Introduction: Salt & Pepper SHAKERS

Picture of Salt & Pepper SHAKERS

I wanted to create Salt & Pepper shakers with a twist.

The idea is that when you use them they'd make a sound like a shaker musical instrument.

This was achieved by creating a double wall with beads in between to create the sound.

Step 1: Equipment

Picture of Equipment

1. Aluminum cylinder - 38/1.25 mm

2. Plexiglass cylinder - 25.4/1.59 mm

3. 3D Printed tops and bottom

4. Rubber plugs - 12 mm diameter

5. Beads

6. Sanding paper, chisels

7. Miter saw or hand saw

8. Glue, I used Bison Nexus Glue

9. Clear shiny spray paint

Step 2: Cut the Cylinders to Size

Picture of Cut the Cylinders to Size

I used a miter saw with the right blades for cutting the aluminum and then the plexiglass. I choose 10 cm as the length.

You can use a hand saw for this as both materials are easy enough to cut manually.

I then used a chisel to that off the excess edges on both materials.

For the aluminum parts I sanded them and then spray painted with a clear coat to avoid scratches.

Step 3: 3D Printing

Picture of 3D Printing

3D Printing was the fastest way I could think of for printing the tops and bottoms of the shakers. Although if you don't have a 3D printer this is the most expensive part of the project.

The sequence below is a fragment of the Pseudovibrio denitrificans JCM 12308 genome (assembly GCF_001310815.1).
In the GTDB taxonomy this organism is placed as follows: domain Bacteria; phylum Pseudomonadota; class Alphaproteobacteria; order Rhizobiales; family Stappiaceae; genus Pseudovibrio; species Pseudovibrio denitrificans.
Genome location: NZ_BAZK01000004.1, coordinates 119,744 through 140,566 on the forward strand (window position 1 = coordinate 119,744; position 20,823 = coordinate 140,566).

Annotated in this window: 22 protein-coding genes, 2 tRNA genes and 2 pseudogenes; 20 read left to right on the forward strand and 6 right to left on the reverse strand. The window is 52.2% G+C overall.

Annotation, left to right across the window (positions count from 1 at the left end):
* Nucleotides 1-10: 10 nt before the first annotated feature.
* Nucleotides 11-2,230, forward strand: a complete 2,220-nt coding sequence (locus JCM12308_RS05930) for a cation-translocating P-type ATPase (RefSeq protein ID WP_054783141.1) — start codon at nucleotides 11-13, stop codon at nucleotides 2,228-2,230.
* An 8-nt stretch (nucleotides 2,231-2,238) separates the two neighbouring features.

I designed it so that they would fit into the external cylinder while holding the inner one in place. I also designed them so that when filling up the salt/pepper you wouldn't have access to the beads.

Attached are the SolidWorks files and the STLs.

I choose the obvious black and white for the tops and a light shade of pink for the bottoms. In hindsight I should have gone for a stronger color or just black and white for the bottoms. The pink came out a bit too pale.

Also the tops are a bit rounded, depending on the printer you're using and the resolution you may want to have them straight. The finishing may look nicer.

Step 4: Assembly

Picture of Assembly

Starting at the bottom, I assembled the bottoms on the plexigalss and then glued the outer part of the plastic bottoms into the aluminium cylinder. I made sure no glue would have any contact with the salt/pepper later on.

I then washed all of the parts thoroughly and wiped dry the aluminum to avoid water drops on the surface.

After they dried entirely (its important to wait enough so that the salt and pepper don't get all wet), I used 2 teaspoons of beads per unit. You can experiment with different types and quantities to get the sound you like. I wanted it to be obvious there's something different here but without making it annoying.

Then put on the top part. Again only gluing the outer edge to the aluminum.

Turn it upside down to fill up salt/pepper and push the rubber plug in place.

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